One of the most innovative, dynamic concepts to happen is "participatory budgeting" -- including residents in the process of deciding how local government should spend your tax dollars.
Most local governments give lip service to this concept because quite honestly it is cumbersome and can be painful when residents want one thing and elected officials want another.
You might want to check out the following links to websites discussing this concept and where it has been used:
City of Vallejo
City of Chicago
I am trying to bring participatory budgeting to Long Beach, so stay tuned. In order to participate, it is important that you have the information necessary to make decisions.
I will be sending out this update on a routine basis to give you the information I have about how the city's finances operate. I encourage you to participate on my Facebook group: Let's Talk Budget. Click here.
Sending a Positive, Optimistic Message
I am taking our economic situation very seriously. But we need to step back and think what type of message is continually coming out of City Hall to the community -- residents, businesses and potential businesses.
The message is negative and pessimistic. A potential deficit has been announced almost every year that I have been in office. Of course, by the time we pass the budget, it is balanced as a deficit is not allowed by state or city law. That message rarely gets out.
Residents have been told time and again that unless all city employee unions step up and agree to pension reform, serious cuts in core services -- the services delivered by these employees -- will happen. Public safety unions have agreed to pension reform -- yet their services have been cut. The non-public safety employee union is slated to also agree to pension reform -- yet the services they provide are also being proposed to be cut. These employees were publicly chastised for not wanting to help with the deficit -- they have helped and are scheduled to help -- yet cuts continue.
The City Manager and Mayor have proposed and made serious cuts to core services -- police, fire, parks and recreation and library. Infrastructure repair is behind.
Streets particularly need fixing -- but oil prices are increasing dramatically and the cost of asphalt increases significantly (as asphalt is made from oil). Yet, the City (which sits one of the largest oil and gas fields) assesses an oil (but not gas) production tax (which would help pay for asphalt) one half the amount that Signal Hill does. (The oil production tax does not impact the cost of oil at the pump whatsoever because the cost of oil at the pump is sent at the international market.) Today, oil is selling at $104 per barrel with an annual forecast that oil will reach $121 a barrel. There are 42 gallons in each barrel. The City of Long Beach's oil tax (which is a .41 cents per barrel tax and not based upon the market value) essentially charges Occidental Petroleum 41 cents, leaving the oil company $103.59 a barrel. Last Saturday, the LA Times reported that Oxy Petroleum generated a net profit of $1.56 billion in the first three months of 2012. See article by clicking here.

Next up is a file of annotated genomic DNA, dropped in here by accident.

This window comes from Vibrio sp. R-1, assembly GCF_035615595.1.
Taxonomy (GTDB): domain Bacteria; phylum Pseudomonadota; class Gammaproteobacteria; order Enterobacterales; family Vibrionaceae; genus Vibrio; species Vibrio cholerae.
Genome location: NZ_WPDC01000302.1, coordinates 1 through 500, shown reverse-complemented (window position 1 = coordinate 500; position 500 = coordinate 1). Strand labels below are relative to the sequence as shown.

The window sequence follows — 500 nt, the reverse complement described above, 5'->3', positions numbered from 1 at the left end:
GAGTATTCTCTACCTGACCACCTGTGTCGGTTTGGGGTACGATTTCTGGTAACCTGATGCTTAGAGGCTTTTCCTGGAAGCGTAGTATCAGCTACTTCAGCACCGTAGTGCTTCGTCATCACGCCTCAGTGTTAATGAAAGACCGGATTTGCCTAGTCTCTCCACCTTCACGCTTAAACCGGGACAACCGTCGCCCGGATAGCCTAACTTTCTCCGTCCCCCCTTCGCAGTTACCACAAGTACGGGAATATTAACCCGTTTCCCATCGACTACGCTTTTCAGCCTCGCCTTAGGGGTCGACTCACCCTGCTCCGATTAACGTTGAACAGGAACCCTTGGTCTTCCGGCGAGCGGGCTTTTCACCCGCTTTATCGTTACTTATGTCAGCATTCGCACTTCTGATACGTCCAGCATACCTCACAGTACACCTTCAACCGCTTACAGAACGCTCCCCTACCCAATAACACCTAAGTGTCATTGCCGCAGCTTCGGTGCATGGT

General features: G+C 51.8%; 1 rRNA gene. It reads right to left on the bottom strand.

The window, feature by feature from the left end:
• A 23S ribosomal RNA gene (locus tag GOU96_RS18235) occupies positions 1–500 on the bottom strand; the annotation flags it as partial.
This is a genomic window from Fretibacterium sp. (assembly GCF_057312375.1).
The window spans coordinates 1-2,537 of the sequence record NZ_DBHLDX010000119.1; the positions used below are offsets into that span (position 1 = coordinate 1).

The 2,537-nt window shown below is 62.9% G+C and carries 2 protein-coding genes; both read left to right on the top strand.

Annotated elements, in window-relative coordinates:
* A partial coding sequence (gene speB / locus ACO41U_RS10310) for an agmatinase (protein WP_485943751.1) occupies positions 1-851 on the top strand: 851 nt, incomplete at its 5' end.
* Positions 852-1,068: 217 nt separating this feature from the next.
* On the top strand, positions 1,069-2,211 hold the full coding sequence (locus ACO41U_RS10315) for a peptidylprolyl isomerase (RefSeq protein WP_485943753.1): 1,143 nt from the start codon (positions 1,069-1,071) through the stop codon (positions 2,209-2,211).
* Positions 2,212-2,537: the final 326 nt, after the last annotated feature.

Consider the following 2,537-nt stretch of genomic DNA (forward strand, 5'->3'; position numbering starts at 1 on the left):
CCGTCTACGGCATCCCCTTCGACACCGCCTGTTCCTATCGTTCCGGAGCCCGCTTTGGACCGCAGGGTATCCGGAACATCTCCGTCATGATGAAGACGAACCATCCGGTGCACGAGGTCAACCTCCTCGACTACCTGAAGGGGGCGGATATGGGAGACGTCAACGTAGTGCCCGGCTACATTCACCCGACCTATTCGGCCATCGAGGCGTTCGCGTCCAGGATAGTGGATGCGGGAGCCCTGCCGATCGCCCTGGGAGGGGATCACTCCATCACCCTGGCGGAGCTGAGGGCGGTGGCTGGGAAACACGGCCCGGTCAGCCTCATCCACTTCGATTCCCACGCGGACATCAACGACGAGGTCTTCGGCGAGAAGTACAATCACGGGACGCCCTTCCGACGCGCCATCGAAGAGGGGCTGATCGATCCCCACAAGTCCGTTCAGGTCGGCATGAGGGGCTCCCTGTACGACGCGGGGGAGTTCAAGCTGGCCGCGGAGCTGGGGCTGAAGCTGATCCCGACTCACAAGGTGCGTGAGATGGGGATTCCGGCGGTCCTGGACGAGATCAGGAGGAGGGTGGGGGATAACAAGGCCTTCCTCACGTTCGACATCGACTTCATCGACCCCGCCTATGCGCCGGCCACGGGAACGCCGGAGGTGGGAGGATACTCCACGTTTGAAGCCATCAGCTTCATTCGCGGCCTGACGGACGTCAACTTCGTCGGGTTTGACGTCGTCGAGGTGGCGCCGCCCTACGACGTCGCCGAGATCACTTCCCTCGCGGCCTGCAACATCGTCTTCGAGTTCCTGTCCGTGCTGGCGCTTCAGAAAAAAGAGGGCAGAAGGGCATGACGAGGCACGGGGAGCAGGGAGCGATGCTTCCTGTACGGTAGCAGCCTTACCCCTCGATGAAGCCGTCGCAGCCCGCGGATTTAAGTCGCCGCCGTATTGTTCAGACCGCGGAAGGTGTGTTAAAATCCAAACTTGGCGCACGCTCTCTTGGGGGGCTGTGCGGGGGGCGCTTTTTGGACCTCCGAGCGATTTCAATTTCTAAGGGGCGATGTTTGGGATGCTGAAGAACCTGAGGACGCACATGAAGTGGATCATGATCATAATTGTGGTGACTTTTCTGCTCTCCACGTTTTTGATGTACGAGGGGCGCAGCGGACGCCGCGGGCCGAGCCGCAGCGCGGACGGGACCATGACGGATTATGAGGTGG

The City Auditor has identified 5 instances of City departments not appropriately handling and/or collecting revenue to which the City is entitled and needs. These instances include: towing, animal care services, parking tickets (two reports) and parks, recreation and marine department fees. What does this say to the community? That perhaps our "deficits" are being caused by our inefficiencies? No business would operate like this...for long.
Sadly, there are numerous other departments that need to be audited concerning their revenue collection practices. (I will write more on this because I think we need to heed the advice of the Government Finance Officers Association and to either contract out our collections activities or consolidate all these activities into one department.)
Our message needs to be changed. Now. We need to get our own house in order and make certain that the City is efficient and effective and that we are lean. The first thing Chicago Mayor Rahm Emanuel did upon taking office was to order a 10% reduction in senior management: reduce compensation across the board or reduce the number of positions -- whichever results in a 10% reduction in the cost of senior management. This makes sense. Instead of laying off lower paid employees who actually deliver the services to the taxpayers -- cuts needs to be made where they will not impact these services.
Every City department needs to justify its existence for continued funding. Can we consolidated departments?
And my personal pet peeve I have pursued for 6 years: when are we going to get an automated time and attendance system so that we know who is at work, how long do they work each day, who is on sick leave or vacation or workers compensation? Is every hourly employee getting their breaks and lunch -- a fact we need to prove if they ever file an FLSA claim that they didn't receive these.
We employ 5,000 and time sheets are hand written every two weeks and put into the computer by 12 employees.
Okay. So we have a lot of work to do. And I would appreciate your input.
Thank you for being engaged in this important civic effort.
Councilwoman Gerrie Schipske, 5th District
P.S. Pass this along to your neighbors. Ask them to get involved.